As nurses went from wearing crisp white uniforms to scrubs in the 1970s, capping ceremonies lost their significance and disappeared. Starting in the 1980s, the faculty grew, the curriculum evolved, and classroom use changed as the school began adding master’s programs in fields from pediatric nursing to gerontology as well as the first doctoral program in nursing at a Jesuit university. The nursing library collection outgrew its space on the top floor and moved to O’Neill Library in 1991. The Connell School now offers post-master’s certificate programs in fields from forensic nursing to palliative care as well.

Postcard of Cushing Hall, 1960.

Change is now afoot once again. The Connell School of Nursing has outgrown its beloved home of 55 years. Next summer, the school will leave the four-story granite complex on Middle Campus, where hundreds of faculty members educated and trained more than 10,000 nurses for more than a half century. By September 2015, CSON expects to have settled in its new home on the second and third floors of Maloney Hall.

Announcing the move in a letter to students, faculty, staff, and alumni last fall, Dean Susan Gennaro wrote, “We will carry the traditions of Cushing Hall with us to our future home in Maloney, where we will train the next generation of extraordinary nurses as they build their dreams and careers.”

For alumni like Sullivan, “it is hard to imagine the building being abandoned. But back then, we couldn’t have imagined what the building would come to mean.” After all, she observes: “We were on the cusp of a new age too.”

 

William F. Connell 

An astute businessman who made the Forbes 400 list of richest Americans, William F. Connell often joked that he was just a “junk man.” (Connell Limited Partnership, the metal recycling and equipment manufacturer he founded, was one of the country’s largest privately owned companies.) A graduate of Boston College and Harvard Business School and vice chair of Boston College’s Board of Trustees, Connell was active in civic life. He quietly helped steer the merger of FleetBank and BankBoston and orchestrate the deal that kept the New England Patriots in Massachusetts.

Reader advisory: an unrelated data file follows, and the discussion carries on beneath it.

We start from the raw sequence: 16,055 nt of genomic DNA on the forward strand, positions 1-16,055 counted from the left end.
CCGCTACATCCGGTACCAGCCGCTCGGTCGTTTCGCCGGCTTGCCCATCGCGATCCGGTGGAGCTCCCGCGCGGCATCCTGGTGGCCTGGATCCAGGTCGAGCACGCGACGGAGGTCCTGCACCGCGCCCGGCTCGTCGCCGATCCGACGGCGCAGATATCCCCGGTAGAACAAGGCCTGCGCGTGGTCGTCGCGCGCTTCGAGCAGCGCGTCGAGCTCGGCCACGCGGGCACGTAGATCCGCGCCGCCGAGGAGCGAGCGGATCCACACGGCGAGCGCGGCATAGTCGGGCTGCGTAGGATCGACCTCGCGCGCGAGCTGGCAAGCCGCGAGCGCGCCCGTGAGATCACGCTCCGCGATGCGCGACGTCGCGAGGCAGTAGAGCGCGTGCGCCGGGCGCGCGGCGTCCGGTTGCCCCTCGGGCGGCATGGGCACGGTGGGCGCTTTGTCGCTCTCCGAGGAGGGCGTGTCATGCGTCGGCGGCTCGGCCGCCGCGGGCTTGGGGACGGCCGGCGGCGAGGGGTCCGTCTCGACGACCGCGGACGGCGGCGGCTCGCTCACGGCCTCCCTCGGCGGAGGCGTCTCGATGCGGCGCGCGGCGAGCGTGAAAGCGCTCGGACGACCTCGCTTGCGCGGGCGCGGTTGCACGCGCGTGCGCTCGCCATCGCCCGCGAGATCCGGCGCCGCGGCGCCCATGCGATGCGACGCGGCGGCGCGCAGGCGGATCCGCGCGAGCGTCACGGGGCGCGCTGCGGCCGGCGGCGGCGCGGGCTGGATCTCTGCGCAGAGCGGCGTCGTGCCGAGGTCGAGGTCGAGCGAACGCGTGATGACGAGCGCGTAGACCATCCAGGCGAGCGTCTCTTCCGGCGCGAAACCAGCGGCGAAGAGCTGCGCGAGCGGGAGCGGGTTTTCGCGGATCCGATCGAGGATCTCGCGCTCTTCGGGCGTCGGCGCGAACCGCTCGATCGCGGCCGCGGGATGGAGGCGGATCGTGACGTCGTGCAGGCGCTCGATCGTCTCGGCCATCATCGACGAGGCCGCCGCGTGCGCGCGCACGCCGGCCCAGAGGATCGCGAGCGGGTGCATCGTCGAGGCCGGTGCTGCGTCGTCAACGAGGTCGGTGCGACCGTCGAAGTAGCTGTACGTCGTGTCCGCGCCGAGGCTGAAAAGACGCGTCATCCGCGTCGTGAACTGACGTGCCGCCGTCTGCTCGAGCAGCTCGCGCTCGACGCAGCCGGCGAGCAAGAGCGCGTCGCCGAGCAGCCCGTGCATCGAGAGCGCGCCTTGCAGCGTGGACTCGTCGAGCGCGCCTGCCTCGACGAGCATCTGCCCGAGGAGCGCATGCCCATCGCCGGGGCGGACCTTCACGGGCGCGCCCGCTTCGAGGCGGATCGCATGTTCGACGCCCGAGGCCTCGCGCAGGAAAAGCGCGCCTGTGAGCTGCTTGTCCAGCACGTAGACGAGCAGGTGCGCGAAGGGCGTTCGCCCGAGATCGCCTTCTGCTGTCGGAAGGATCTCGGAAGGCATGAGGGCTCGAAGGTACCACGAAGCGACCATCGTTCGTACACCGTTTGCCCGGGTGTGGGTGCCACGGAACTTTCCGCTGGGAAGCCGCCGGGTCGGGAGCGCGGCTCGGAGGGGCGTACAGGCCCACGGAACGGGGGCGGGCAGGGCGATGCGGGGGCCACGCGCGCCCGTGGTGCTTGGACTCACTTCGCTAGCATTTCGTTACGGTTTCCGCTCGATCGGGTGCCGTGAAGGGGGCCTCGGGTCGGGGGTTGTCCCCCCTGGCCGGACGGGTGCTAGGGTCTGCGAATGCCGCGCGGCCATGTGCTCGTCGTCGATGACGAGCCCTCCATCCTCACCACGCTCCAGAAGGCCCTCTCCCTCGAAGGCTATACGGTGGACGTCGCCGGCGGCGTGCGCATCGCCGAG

The son of Irish immigrants—his father was a bus driver, his mother a seamstress—Connell studied accounting at Boston College, graduating magna cum laude in 1959. He was a daily communicant, who often said he lived by three rules: “Be good, do your best, and go to Mass.” He also said, “If you get lucky, you’re supposed to share.”

University President William P. Leahy, S.J., presented him with Boston College’s highest award, the Ignatius Medal, in a bedside ceremony the day before he died. Connell was only the 10th recipient of the honor.

William F. Connell lost his battle with cancer on August 22, 2001, leaving his wife Margot and six children, all Boston College graduates, including CSON alumna Lisa McNamara ’89. On September 12, 2003, the Connell family gathered at the University for the formal dedication of its school of nursing in his honor.

Margot C. Connell, William’s widow, carries on his dedication to Boston College by serving on the University’s Board of Trustees. She is a convening cochair of the Light the World campaign and received an honorary doctorate of humane letters in 2009.

—Zak Jason, pin photograph by Gary Wayne Gilbert, archival images courtesy University Archives